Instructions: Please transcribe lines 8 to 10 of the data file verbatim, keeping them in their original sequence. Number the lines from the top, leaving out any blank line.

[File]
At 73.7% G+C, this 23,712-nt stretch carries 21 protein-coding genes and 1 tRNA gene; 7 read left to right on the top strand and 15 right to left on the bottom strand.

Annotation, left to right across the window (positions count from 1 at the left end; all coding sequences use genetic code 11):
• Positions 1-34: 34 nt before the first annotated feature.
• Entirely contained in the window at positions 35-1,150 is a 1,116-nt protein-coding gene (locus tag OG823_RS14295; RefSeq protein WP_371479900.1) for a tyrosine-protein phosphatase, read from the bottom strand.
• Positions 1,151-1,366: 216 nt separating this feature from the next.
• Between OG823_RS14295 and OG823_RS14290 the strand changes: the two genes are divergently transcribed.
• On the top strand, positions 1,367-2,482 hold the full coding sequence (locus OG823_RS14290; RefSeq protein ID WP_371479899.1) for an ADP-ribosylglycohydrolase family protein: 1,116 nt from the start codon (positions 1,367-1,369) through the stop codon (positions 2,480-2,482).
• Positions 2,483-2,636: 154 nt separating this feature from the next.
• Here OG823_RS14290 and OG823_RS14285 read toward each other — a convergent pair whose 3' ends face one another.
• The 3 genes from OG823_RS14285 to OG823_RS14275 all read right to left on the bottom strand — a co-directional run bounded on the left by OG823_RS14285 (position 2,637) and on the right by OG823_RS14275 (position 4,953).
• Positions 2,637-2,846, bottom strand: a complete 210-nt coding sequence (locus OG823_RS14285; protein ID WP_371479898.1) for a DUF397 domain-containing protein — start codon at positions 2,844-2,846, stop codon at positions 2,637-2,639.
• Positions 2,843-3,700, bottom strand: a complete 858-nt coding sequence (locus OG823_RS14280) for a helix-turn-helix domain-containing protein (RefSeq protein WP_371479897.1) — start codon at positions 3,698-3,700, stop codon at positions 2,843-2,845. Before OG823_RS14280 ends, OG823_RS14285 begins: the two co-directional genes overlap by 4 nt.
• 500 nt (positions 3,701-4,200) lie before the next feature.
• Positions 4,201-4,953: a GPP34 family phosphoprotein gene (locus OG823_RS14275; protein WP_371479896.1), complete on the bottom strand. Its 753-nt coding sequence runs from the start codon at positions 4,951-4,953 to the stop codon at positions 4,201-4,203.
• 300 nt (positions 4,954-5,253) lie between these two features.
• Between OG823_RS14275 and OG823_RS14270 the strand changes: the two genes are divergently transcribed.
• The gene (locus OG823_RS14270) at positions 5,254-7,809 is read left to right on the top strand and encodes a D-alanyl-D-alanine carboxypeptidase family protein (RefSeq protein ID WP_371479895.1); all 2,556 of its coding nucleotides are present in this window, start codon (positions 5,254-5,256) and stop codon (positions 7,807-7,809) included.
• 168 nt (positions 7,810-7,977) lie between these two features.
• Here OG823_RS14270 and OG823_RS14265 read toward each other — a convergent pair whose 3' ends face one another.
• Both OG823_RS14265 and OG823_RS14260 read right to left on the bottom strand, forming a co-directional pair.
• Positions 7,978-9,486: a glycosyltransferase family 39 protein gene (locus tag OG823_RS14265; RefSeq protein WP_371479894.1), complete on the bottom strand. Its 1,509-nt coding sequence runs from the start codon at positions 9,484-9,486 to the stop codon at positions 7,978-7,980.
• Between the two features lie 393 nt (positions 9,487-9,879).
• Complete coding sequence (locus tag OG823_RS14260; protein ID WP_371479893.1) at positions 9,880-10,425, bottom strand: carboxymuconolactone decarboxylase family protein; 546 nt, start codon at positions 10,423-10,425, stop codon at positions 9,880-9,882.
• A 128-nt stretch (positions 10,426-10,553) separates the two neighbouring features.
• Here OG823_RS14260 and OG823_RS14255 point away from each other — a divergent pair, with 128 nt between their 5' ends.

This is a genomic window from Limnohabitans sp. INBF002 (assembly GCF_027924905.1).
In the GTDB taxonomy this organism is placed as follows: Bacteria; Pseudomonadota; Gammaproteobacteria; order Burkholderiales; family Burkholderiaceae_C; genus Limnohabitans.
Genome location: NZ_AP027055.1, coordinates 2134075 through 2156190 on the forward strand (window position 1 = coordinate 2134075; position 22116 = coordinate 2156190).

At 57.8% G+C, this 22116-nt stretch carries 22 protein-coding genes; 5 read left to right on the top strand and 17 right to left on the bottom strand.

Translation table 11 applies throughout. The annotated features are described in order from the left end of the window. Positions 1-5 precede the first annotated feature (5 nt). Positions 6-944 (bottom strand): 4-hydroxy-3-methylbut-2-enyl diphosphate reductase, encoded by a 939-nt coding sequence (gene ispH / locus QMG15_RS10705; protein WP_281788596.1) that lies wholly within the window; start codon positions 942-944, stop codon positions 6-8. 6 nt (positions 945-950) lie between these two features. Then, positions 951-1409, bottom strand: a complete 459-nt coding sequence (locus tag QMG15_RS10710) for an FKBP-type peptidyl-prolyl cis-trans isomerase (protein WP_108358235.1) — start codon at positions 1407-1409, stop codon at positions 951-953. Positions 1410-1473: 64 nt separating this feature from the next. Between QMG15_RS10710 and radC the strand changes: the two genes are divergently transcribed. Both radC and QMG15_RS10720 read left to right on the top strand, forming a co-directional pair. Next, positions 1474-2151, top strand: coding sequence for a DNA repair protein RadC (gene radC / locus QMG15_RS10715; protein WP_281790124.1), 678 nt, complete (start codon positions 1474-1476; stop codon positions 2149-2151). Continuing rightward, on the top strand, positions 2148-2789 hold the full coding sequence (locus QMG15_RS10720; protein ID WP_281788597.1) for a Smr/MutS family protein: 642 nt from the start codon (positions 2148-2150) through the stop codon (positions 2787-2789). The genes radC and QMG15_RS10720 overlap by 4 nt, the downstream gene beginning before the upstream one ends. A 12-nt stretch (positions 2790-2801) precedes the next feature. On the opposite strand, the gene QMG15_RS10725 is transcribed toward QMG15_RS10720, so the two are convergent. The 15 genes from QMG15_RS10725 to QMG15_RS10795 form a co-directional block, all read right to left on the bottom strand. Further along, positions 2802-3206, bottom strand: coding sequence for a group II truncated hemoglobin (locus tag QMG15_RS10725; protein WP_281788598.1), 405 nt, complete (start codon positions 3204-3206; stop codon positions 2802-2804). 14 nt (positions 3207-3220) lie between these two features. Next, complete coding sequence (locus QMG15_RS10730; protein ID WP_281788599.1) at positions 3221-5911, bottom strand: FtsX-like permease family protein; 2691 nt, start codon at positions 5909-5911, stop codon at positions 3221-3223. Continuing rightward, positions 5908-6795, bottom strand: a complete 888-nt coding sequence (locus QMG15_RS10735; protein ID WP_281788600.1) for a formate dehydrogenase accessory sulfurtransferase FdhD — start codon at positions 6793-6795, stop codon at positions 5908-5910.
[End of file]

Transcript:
• Positions 2,483-2,636: 154 nt separating this feature from the next.
• Here OG823_RS14290 and OG823_RS14285 read toward each other — a convergent pair whose 3' ends face one another.
• The 3 genes from OG823_RS14285 to OG823_RS14275 all read right to left on the bottom strand — a co-directional run bounded on the left by OG823_RS14285 (position 2,637) and on the right by OG823_RS14275 (position 4,953).